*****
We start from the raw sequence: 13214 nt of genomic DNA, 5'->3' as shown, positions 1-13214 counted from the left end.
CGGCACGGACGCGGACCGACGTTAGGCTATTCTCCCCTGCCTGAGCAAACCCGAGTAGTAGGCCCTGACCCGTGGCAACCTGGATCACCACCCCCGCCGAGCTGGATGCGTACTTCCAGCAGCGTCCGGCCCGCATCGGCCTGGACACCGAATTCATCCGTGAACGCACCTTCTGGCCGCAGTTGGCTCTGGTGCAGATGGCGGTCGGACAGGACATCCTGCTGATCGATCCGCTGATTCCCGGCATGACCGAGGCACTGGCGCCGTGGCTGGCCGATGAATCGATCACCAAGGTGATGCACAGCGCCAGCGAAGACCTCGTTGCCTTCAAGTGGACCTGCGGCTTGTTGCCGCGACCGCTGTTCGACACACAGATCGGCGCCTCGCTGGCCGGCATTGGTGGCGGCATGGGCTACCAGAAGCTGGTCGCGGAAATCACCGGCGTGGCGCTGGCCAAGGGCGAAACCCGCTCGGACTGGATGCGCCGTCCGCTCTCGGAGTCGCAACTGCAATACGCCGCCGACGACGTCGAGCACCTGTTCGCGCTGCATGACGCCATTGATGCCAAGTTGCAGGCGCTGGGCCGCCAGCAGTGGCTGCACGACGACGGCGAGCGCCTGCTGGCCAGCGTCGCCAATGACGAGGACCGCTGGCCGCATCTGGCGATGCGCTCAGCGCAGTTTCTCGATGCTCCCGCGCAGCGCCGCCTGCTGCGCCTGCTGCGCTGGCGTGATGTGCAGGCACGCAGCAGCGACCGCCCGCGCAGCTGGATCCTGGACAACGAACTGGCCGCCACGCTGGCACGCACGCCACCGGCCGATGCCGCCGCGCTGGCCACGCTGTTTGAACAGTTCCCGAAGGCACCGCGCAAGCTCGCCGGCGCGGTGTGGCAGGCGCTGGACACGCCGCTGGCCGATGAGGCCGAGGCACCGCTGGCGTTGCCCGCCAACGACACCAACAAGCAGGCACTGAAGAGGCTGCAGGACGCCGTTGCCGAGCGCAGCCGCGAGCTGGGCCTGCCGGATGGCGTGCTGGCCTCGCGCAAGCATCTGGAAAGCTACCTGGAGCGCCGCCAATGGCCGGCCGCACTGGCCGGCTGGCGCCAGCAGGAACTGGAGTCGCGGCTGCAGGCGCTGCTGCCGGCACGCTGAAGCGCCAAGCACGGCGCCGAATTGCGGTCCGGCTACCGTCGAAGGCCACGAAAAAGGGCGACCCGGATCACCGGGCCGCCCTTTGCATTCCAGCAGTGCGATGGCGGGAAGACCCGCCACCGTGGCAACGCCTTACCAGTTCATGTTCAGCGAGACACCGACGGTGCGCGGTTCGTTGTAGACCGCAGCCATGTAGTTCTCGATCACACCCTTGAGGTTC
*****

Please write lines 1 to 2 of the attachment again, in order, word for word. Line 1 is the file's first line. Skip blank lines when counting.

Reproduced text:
We start from the raw sequence: 13214 nt of genomic DNA, 5'->3' as shown, positions 1-13214 counted from the left end.
CGGCACGGACGCGGACCGACGTTAGGCTATTCTCCCCTGCCTGAGCAAACCCGAGTAGTAGGCCCTGACCCGTGGCAACCTGGATCACCACCCCCGCCGAGCTGGATGCGTACTTCCAGCAGCGTCCGGCCCGCATCGGCCTGGACACCGAATTCATCCGTGAACGCACCTTCTGGCCGCAGTTGGCTCTGGTGCAGATGGCGGTCGGACAGGACATCCTGCTGATCGATCCGCTGATTCCCGGCATGACCGAGGCACTGGCGCCGTGGCTGGCCGATGAATCGATCACCAAGGTGATGCACAGCGCCAGCGAAGACCTCGTTGCCTTCAAGTGGACCTGCGGCTTGTTGCCGCGACCGCTGTTCGACACACAGATCGGCGCCTCGCTGGCCGGCATTGGTGGCGGCATGGGCTACCAGAAGCTGGTCGCGGAAATCACCGGCGTGGCGCTGGCCAAGGGCGAAACCCGCTCGGACTGGATGCGCCGTCCGCTCTCGGAGTCGCAACTGCAATACGCCGCCGACGACGTCGAGCACCTGTTCGCGCTGCATGACGCCATTGATGCCAAGTTGCAGGCGCTGGGCCGCCAGCAGTGGCTGCACGACGACGGCGAGCGCCTGCTGGCCAGCGTCGCCAATGACGAGGACCGCTGGCCGCATCTGGCGATGCGCTCAGCGCAGTTTCTCGATGCTCCCGCGCAGCGCCGCCTGCTGCGCCTGCTGCGCTGGCGTGATGTGCAGGCACGCAGCAGCGACCGCCCGCGCAGCTGGATCCTGGACAACGAACTGGCCGCCACGCTGGCACGCACGCCACCGGCCGATGCCGCCGCGCTGGCCACGCTGTTTGAACAGTTCCCGAAGGCACCGCGCAAGCTCGCCGGCGCGGTGTGGCAGGCGCTGGACACGCCGCTGGCCGATGAGGCCGAGGCACCGCTGGCGTTGCCCGCCAACGACACCAACAAGCAGGCACTGAAGAGGCTGCAGGACGCCGTTGCCGAGCGCAGCCGCGAGCTGGGCCTGCCGGATGGCGTGCTGGCCTCGCGCAAGCATCTGGAAAGCTACCTGGAGCGCCGCCAATGGCCGGCCGCACTGGCCGGCTGGCGCCAGCAGGAACTGGAGTCGCGGCTGCAGGCGCTGCTGCCGGCACGCTGAAGCGCCAAGCACGGCGCCGAATTGCGGTCCGGCTACCGTCGAAGGCCACGAAAAAGGGCGACCCGGATCACCGGGCCGCCCTTTGCATTCCAGCAGTGCGATGGCGGGAAGACCCGCCACCGTGGCAACGCCTTACCAGTTCATGTTCAGCGAGACACCGACGGTGCGCGGTTCGTTGTAGACCGCAGCCATGTAGTTCTCGATCACACCCTTGAGGTTC